'Its roots in the hearts of Huckley was what I was going to say. Why don't you ever come down and look at the place? You've never seen it since we were stopped there.'
'I've only my week-ends free,' I said, 'and you seem to spend yours there pretty regularly—with the side-car. I was afraid——'
'Oh, that's all right,' he said cheerily. 'We're quite an old engaged couple now. As a matter of fact, it happened after "the gravid polled Angus" business. Come along this Saturday. Woodhouse says he'll run us down after lunch. He wants to see Huckley too.'
Pallant could not accompany us, but Bat took his place.
'It's odd,' said Bat, 'that none of us except Ollyett has ever set eyes on Huckley since that time. That's what I always tell My people. Local colour is all right after you've got your idea. Before that, it's a mere nuisance.' He regaled us on the way down with panoramic views of the success—geographical and financial—of 'The Gubby' and The Song.
'By the way,' said he, 'I've assigned 'Dal all the gramophone rights of "The Earth." She's a born artist. 'Hadn't sense enough to hit me for triple-dubs the morning after. She'd have taken it out in coos.'
'Bless her! And what'll she make out of the gramophone rights?' I asked.
'Lord knows!' he replied. 'I've made fifty-four thousand my little end of the business, and it's only just beginning. Hear that!'
A shell-pink motor-brake roared up behind us to the music on a key-bugle of 'The Village that Voted the Earth was Flat.' In a few minutes we overtook another, in natural wood, whose occupants were singing it through their noses.
'I don't know that agency. It must be Cook's,' said Ollyett. 'They do suffer.' We were never out of ear-shot of the tune the rest of the way to Huckley.
Though I knew it would be so, I was disappointed with the actual aspect of the spot we had—it is not too much to say—created in the face of the nations. The alcoholic pub; the village green; the Baptist chapel; the church; the sexton's shed; the Rectory whence the so-wonderful letters had come; Sir Thomas's park gate-pillars still violently declaring 'The Earth is flat,' were as mean, as average, as ordinary as the photograph of a room where a murder has been committed. Ollyett, who, of course, knew the place specially well, made the most of it to us. Bat, who had employed it as a back-cloth to one of his own dramas, dismissed it as a thing used and emptied, but Woodhouse expressed my feelings when he said: 'Is that all—after all we've done?'
'I know,' said Ollyett soothingly. '"Like that strange song I heard Apollo sing: When Ilion like a mist rose into towers." I've felt the same sometimes, though it has been Paradise for me. But they do suffer.'
The fourth brake in thirty minutes had just turned into Sir Thomas's park to tell the Hall that 'The Earth was flat'; a knot of obviously American tourists were kodaking his lodge gates; while the tea-shop opposite the lych-gate was full of people buying postcards of the old font as it had lain twenty years in the sexton's shed. We went to the alcoholic pub and congratulated the proprietor.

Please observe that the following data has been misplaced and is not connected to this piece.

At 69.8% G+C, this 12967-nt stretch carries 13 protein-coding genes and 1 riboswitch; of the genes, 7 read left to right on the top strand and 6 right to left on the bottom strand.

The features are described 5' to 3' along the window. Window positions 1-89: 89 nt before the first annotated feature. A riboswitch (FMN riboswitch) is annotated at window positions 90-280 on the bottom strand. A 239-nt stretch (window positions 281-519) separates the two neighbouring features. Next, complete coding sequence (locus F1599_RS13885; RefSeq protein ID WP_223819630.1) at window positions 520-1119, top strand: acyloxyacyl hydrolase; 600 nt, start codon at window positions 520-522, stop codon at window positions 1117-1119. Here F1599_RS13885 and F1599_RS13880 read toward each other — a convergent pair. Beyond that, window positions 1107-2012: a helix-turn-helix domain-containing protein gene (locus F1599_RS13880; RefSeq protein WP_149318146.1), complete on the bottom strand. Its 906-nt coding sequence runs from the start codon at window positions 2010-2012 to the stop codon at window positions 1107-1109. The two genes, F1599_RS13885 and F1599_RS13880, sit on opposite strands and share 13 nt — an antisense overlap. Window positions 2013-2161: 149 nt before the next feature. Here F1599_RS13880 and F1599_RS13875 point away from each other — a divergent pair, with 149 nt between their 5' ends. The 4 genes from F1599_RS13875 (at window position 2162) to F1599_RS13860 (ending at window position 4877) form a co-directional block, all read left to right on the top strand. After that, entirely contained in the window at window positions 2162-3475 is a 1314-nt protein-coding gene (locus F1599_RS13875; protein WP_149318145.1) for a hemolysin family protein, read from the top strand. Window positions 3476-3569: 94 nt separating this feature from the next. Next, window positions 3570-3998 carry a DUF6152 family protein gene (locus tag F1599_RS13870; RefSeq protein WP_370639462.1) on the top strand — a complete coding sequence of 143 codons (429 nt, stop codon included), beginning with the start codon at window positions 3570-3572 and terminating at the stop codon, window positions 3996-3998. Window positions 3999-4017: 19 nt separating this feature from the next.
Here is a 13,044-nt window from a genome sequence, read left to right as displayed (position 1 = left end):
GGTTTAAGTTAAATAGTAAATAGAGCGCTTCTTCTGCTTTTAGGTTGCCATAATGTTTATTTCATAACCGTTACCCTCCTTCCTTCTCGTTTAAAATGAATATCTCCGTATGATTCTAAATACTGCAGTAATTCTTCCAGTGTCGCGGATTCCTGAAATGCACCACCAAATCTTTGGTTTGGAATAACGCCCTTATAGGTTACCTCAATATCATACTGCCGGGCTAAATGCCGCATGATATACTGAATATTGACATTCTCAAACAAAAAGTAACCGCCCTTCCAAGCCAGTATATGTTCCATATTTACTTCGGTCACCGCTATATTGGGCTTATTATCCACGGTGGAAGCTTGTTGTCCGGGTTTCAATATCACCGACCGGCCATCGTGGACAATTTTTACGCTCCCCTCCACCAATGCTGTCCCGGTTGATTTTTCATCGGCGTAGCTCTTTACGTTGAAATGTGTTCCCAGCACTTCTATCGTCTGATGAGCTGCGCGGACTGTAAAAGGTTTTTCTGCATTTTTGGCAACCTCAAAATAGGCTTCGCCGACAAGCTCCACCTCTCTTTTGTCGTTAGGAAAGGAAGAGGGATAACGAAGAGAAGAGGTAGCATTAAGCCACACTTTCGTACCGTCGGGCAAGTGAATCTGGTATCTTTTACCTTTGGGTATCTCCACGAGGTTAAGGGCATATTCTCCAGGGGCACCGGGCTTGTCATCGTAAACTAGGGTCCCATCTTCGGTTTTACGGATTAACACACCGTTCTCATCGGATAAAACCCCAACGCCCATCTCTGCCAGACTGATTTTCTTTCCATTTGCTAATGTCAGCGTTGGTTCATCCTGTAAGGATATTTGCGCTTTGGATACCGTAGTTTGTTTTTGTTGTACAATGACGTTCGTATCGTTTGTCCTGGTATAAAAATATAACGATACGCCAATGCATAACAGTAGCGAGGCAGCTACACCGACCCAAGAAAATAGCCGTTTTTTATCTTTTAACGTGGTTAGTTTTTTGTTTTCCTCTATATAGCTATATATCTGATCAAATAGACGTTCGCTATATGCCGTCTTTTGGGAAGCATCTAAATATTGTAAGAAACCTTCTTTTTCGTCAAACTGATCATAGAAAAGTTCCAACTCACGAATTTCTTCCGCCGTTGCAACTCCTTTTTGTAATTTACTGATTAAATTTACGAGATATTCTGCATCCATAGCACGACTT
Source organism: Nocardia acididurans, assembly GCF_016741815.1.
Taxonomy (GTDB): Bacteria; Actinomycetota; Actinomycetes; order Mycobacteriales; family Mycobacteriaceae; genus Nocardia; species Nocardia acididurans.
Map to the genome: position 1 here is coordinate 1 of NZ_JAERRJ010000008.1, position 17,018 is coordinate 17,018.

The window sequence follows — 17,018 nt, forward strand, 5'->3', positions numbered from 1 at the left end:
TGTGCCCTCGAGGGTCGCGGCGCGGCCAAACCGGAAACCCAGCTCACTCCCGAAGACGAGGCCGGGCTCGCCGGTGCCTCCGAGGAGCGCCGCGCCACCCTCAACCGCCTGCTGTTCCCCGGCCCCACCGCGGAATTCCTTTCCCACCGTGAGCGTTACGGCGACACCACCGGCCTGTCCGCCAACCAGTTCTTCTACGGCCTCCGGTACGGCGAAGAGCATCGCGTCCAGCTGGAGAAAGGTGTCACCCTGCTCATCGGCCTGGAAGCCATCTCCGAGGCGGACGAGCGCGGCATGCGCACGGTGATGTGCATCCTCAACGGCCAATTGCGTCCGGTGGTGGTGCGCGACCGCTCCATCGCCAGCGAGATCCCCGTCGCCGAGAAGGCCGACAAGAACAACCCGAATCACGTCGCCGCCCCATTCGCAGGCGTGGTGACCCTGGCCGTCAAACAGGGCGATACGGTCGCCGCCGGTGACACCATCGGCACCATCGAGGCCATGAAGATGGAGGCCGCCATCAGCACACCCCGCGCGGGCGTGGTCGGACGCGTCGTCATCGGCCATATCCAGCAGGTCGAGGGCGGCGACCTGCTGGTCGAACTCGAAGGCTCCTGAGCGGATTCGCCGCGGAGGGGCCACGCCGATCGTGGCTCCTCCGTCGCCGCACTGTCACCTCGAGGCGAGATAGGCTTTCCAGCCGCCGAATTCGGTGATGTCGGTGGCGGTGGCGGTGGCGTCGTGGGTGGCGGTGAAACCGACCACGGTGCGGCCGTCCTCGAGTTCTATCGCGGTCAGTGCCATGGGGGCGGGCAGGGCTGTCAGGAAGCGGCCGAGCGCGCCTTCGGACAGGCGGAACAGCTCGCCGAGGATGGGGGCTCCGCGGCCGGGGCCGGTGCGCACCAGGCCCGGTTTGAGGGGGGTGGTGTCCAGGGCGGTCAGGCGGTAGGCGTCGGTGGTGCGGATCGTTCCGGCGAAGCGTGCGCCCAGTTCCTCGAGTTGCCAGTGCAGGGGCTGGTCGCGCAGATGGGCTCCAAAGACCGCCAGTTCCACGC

'It's bringin' money to the place,' said he. 'But in a sense you can buy money too dear. It isn't doin' us any good. People are laughin' at us. That's what they're doin'. . . . Now, with regard to that Vote of ours you may have heard talk about. . . .'
'For Gorze sake, chuck that votin' business,' cried an elderly man at the door. 'Money-gettin' or no money-gettin', we're fed up with it.'
'Well, I do think,' said the publican, shifting his ground, 'I do think Sir Thomas might ha' managed better in some things.'
'He tole me,'—the elderly man shouldered his way to the bar—'he tole me twenty years ago to take an' lay that font in my tool-shed. He tole me so himself. An' now, after twenty years, me own wife makin' me out little better than the common 'angman!'
'That's the sexton,' the publican explained. 'His good lady sells the postcards—if you 'aven't got some. But we feel Sir Thomas might ha' done better.'
'What's he got to do with it?' said Woodhouse.
'There's nothin' we can trace 'ome to 'im in so many words, but we think he might 'ave saved us the font business. Now, in regard to that votin' business——'
'Chuck it! Oh, chuck it!' the sexton roared, 'or you'll 'ave me cuttin' my throat at cock-crow. 'Ere's another parcel of fun-makers!'
A motor-brake had pulled up at the door and a multitude of men and women immediately descended. We went cut to look. They bore rolled banners, a reading-desk in three pieces, and, I specially noticed, a collapsible harmonium, such as is used on ships at sea.
'Salvation Army?' I said, though I saw no uniforms.
Two of them unfurled a banner between poles which bore the legend: 'The Earth is flat.' Woodhouse and I turned to Bat. He shook his head. 'No, no! Not me. . . . If I had only seen their costumes in advance!'
'Good Lord!' said Ollyett. 'It's the genuine Society!'
The company advanced on the green with the precision of people well broke to these movements. Scene-shifters could not have been quicker with the three-piece rostrum, nor stewards with the harmonium. Almost before its cross-legs had been kicked into their catches, certainly before the tourists by the lodge-gates had begun to move over, a woman sat down to it and struck up a hymn: